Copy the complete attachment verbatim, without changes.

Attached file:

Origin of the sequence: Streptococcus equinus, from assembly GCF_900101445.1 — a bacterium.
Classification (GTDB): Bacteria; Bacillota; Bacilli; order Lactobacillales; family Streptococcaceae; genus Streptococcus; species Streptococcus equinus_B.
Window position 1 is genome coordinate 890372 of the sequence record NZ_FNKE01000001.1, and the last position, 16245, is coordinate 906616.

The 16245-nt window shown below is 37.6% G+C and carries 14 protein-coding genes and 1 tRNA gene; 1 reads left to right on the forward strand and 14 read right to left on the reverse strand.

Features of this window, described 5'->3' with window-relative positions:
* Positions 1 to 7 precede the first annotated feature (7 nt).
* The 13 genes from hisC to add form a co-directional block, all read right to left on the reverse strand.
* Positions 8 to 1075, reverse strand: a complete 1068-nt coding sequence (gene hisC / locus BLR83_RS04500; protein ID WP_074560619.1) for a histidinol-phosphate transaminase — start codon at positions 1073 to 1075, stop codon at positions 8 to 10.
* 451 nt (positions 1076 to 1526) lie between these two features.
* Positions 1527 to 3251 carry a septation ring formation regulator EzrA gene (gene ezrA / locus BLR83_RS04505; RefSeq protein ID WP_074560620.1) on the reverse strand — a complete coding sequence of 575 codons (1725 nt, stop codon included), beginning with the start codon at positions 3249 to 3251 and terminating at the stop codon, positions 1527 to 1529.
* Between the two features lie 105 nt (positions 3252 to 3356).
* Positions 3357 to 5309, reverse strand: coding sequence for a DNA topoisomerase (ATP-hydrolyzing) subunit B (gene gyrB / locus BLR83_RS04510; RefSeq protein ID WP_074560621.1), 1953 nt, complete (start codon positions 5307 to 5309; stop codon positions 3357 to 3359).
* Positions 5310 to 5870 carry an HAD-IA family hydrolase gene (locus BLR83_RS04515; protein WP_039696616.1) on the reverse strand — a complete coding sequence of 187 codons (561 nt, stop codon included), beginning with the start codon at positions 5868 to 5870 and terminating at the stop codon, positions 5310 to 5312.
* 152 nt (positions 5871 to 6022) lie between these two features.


Origin of the sequence: Streptococcus equinus, from assembly GCF_900101445.1 — a bacterium.
Classification (GTDB): Bacteria; Bacillota; Bacilli; order Lactobacillales; family Streptococcaceae; genus Streptococcus; species Streptococcus equinus_B.
Window position 1 is genome coordinate 890372 of the sequence record NZ_FNKE01000001.1, and the last position, 16245, is coordinate 906616.

The 16245-nt window shown below is 37.6% G+C and carries 14 protein-coding genes and 1 tRNA gene; 1 reads left to right on the forward strand and 14 read right to left on the reverse strand.

Features of this window, described 5'->3' with window-relative positions:
* Positions 1 to 7 precede the first annotated feature (7 nt).
* The 13 genes from hisC to add form a co-directional block, all read right to left on the reverse strand.
* Positions 8 to 1075, reverse strand: a complete 1068-nt coding sequence (gene hisC / locus BLR83_RS04500; protein ID WP_074560619.1) for a histidinol-phosphate transaminase — start codon at positions 1073 to 1075, stop codon at positions 8 to 10.
* 451 nt (positions 1076 to 1526) lie between these two features.
* Positions 1527 to 3251 carry a septation ring formation regulator EzrA gene (gene ezrA / locus BLR83_RS04505; RefSeq protein ID WP_074560620.1) on the reverse strand — a complete coding sequence of 575 codons (1725 nt, stop codon included), beginning with the start codon at positions 3249 to 3251 and terminating at the stop codon, positions 1527 to 1529.
* Between the two features lie 105 nt (positions 3252 to 3356).
* Positions 3357 to 5309, reverse strand: coding sequence for a DNA topoisomerase (ATP-hydrolyzing) subunit B (gene gyrB / locus BLR83_RS04510; RefSeq protein ID WP_074560621.1), 1953 nt, complete (start codon positions 5307 to 5309; stop codon positions 3357 to 3359).
* Positions 5310 to 5870 carry an HAD-IA family hydrolase gene (locus BLR83_RS04515; protein WP_039696616.1) on the reverse strand — a complete coding sequence of 187 codons (561 nt, stop codon included), beginning with the start codon at positions 5868 to 5870 and terminating at the stop codon, positions 5310 to 5312.
* 152 nt (positions 5871 to 6022) lie between these two features.